Romans 1:22-25 - Homilies By S.f. Aldridge
No charge more acutely stings a man than that of being considered senseless; he would rather be deemed a knave than a fool. The apostle shows that man, whom God created upright that he might behold God and heavenly things, has continually gazed at the earth, and become prone like the beasts. Thus bending, he has wrapped his soul in shadow, and his religion, instead of a blessing, has proved a curse.
I. THE WORSHIP OF IMAGES ORIGINATES IN A NATURAL CRAVING FOR A SENSIBLE EMBODIMENT OF DEITY . Abstract ideas have little charm or power for men, and the worship of force or humanity can never attract the multitudes. The yearning for a visible God was answered in the Shechinah, and in the many appearances of the angel of Jehovah, and has received fullest recognition in the manifestation of God in Christ. The spirituality of Divine worship was to be preserved in Israel by the commandment not to rear graven images, and the ascension of Christ to heaven, withdrawing the Saviour from mortal eyes, is likewise intended to protect Christianity from the dangers liable to a system whose votaries should "walk by sight" rather than by faith. The Scriptures and universal history demonstrate the rapidity with which, as in the Roman Catholic Church to-day, men's homage and devotion are transferred from the Being represented, to the statue or figure which at first stood innocently enough as his symbol. There is a danger of modern literature seeking too much "to know Christ after the flesh," instead of relying upon the assistance furnished by the teaching of the Spirit, the invisible Christ dwelling in the heart.
II. THE TENDENCY OF IMAGE - WORSHIP IS TO DEGRADE RELIGION . The argument of Xenophanes, ridiculing the Homeric theology that if sheep and oxen were to picture a god, they would imagine him like one of themselves, only showed that natural religion, in framing a notion of Deity, rightly attributes to him the highest attributes of personality and intelligence conceivable. And the Apostle Paul accused the Athenians of unreasonableness in fancying that the great Father could be supposed to be less powerful and intelligent than his children. But without supernatural aid man sinks lower and lower in his conceptions; the direction of evolution in religion is downward, not upward, except where there is a manifest interposition of the Supreme Being. Note how strenuously the prophets had to combat the desire of Israel to ally themselves in worship with the abominable idolatries of the nations around. Man, selected as God's representative, becomes man in his lowest moods and merely animal existence; the transition is easy to the wise-looking owl and soaring eagle, then to the cow and the dog, and finally to the serpent and the fish. The unity of God is lost in the multiplicity of idols, and his power and righteousness swamped in bestial stupidity and depravity. Religious rites became scenes of licentiousness. "The light that was in men has turned to darkness, and how great is that darkness!"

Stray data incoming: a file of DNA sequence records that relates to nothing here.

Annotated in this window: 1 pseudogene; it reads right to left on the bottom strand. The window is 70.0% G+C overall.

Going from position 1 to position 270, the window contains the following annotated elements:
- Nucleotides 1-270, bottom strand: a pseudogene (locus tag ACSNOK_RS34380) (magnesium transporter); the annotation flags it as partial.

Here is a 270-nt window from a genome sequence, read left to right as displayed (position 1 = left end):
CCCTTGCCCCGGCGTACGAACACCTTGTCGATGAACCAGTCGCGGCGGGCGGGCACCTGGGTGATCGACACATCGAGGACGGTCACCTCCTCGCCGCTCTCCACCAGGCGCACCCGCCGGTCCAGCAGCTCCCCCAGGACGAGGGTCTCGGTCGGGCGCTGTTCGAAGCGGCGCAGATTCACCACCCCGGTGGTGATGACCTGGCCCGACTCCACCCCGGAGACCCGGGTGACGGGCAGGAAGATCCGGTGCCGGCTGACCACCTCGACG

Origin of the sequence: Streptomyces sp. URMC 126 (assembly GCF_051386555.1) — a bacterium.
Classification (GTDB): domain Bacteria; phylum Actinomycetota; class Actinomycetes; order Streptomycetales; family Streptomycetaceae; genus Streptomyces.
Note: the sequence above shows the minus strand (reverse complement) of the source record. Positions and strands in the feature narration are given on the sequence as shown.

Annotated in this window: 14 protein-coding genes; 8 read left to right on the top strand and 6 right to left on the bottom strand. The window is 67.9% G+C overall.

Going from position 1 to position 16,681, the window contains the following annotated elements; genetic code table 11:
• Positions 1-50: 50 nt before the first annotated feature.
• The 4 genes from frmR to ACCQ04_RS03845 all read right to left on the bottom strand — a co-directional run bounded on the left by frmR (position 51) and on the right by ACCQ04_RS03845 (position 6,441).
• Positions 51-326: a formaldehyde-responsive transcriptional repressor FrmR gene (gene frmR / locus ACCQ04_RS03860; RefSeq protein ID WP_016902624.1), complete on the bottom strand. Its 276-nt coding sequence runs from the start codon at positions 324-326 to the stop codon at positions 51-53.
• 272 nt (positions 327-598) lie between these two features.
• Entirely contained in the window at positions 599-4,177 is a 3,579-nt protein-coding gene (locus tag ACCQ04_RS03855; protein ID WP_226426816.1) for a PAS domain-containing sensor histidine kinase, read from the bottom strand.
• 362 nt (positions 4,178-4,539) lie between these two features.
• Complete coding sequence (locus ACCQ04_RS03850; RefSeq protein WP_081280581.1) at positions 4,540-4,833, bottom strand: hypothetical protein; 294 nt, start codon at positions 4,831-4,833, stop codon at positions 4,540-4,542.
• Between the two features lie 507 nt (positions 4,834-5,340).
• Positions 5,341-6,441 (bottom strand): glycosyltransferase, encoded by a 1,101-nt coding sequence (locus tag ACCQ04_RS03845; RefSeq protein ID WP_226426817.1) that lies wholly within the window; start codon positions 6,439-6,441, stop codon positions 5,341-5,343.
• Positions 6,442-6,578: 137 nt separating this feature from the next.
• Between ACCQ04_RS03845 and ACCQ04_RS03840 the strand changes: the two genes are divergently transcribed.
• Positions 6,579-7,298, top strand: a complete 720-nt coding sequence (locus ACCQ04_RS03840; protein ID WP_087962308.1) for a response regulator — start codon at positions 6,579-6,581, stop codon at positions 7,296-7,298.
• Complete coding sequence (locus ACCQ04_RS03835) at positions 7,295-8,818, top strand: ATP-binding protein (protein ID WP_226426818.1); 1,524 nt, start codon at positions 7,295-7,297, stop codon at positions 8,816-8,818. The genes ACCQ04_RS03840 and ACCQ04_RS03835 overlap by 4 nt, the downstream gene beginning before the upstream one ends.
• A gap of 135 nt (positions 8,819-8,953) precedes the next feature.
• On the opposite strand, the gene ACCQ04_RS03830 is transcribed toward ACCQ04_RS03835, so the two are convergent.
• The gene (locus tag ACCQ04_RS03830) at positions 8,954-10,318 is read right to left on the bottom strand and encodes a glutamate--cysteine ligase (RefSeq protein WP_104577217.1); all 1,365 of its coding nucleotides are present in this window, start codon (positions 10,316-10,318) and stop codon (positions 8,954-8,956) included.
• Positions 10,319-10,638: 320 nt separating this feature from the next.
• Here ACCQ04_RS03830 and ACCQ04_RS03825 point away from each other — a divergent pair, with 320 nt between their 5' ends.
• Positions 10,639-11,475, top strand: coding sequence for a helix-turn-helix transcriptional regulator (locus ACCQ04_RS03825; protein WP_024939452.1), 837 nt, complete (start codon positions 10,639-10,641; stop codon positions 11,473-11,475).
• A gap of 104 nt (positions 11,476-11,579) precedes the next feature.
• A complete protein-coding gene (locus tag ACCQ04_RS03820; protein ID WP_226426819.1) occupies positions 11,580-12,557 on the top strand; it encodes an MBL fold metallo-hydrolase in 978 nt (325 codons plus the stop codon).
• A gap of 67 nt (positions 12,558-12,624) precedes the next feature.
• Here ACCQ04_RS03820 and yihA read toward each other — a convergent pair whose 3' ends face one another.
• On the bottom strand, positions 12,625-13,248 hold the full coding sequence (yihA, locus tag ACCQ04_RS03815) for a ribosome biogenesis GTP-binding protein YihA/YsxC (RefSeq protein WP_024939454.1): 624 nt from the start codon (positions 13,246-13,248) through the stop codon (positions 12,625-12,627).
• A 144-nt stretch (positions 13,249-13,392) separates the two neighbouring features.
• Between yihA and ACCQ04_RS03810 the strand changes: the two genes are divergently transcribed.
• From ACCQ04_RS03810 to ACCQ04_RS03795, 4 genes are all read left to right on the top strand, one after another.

III. THE WORSHIPPER GRADUALLY ASSIMILATES HIMSELF TO THE OBJECT WORSHIPPED . Man does not rise higher in thought and life than the Deity before whom he bows and to whom he submits himself; but he may, and too generally does, adopt the worst features of the character and conduct of his gods. What we constantly meditate upon transforms us into its own lineaments. Where the lower animals are deified, there the passions of the brutes are rampant, and a merely animal existence is lived. The lie substituted for the truth shunts man's behaviour on to another line, and a descending plane lands him in moral ruin. "They that make the gods are like unto them; so is every one that trusteth in them." The revelation God gives of himself in his Word operates reversely on a similar principle, so that "we beholding as in a glass the true glory of the Lord, are changed into the same image;" and, the image of God in man being restored, the likeness to God to which we are made to attain grows unto perfection, till "we shall be like him, when we shall see him as he is."—S.R.A.
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